Some big changes are coming to a busy stretch of Grand Avenue in Grover Beach.
The Grover Beach City Council voted on Monday to redesign West Grand Avenue between 4th and 8th Streets.
Changes in the works include medians with landscaping as well as sidewalk and bike lane upgrades.
“It’ll have its own character, but it’ll fit in with the overall character of West Grand Avenue,” said Grover Beach Mayor Jeff Lee.
This is part of a years-long, step-by-step project to improve the look of the stretch of roadway.
Improvements have already been made between Highway 1 and 4th Street as well as a three-block stretch of Grand Avenue between 8th and 11th Streets.
“We’re kicking off the project with the designer this week,” said Grover Beach City Manager Matthew Bronson. “So we’re not wasting any time after council approval of the project.”
The next phase of the project will fill in the gap and is expected to cost around $3 million.
City leaders say the goal is to improve safety and walkability while bringing new businesses to the area.
“With this project, we’re really trying to do all three: to have a safe street, a walkable street, and something that spurs investment into the west end of Grover Beach,” said Mayor Lee.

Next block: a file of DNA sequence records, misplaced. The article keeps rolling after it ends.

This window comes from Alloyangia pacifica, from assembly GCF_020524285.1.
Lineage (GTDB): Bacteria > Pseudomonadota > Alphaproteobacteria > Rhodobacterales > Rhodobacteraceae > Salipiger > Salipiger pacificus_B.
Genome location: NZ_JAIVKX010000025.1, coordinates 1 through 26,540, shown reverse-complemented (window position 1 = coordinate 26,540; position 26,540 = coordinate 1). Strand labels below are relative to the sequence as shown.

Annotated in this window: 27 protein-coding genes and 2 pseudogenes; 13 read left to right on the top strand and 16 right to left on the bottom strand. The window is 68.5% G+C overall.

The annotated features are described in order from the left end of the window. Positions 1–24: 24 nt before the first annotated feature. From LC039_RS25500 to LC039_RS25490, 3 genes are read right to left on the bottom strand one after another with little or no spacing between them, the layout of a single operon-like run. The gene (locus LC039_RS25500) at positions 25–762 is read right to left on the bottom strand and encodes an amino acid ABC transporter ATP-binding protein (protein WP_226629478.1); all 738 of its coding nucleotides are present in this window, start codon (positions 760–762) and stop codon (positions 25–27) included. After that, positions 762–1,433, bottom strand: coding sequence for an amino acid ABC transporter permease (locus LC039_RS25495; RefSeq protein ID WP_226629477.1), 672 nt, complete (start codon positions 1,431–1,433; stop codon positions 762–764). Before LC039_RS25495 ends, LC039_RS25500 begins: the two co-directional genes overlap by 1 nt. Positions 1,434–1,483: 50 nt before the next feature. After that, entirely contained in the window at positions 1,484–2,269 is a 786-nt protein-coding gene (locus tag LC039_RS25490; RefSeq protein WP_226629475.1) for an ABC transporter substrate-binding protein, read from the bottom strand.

The four-block stretch of West Grand Avenue is showing its age with some cracks in the road and sidewalks. Some commercial buildings sit vacant, but the city hopes to change that.
“We’re looking to get some mixed-use feel. We are looking to try to get affordable housing or at least affordable by design into this area,” said Mayor Lee.
The project is expected to get underway next year. City leaders say it will bring some major disruptions to the area.
“This will be a project that has significant disruptions to vehicle traffic, to business access and we will ask for the community’s patience on making improvements to this very important commercial corridor,” said Bronson.
The city is working with businesses to gather input and warm them in advance of any disruptions.
As for what’s next, the first design will come out by the end of the year.
A final design will be approved early next year, and construction will begin soon after.
Funding for the project is coming from the city’s general fund. The city says it will seek grant money to offset the impact to the city’s budget.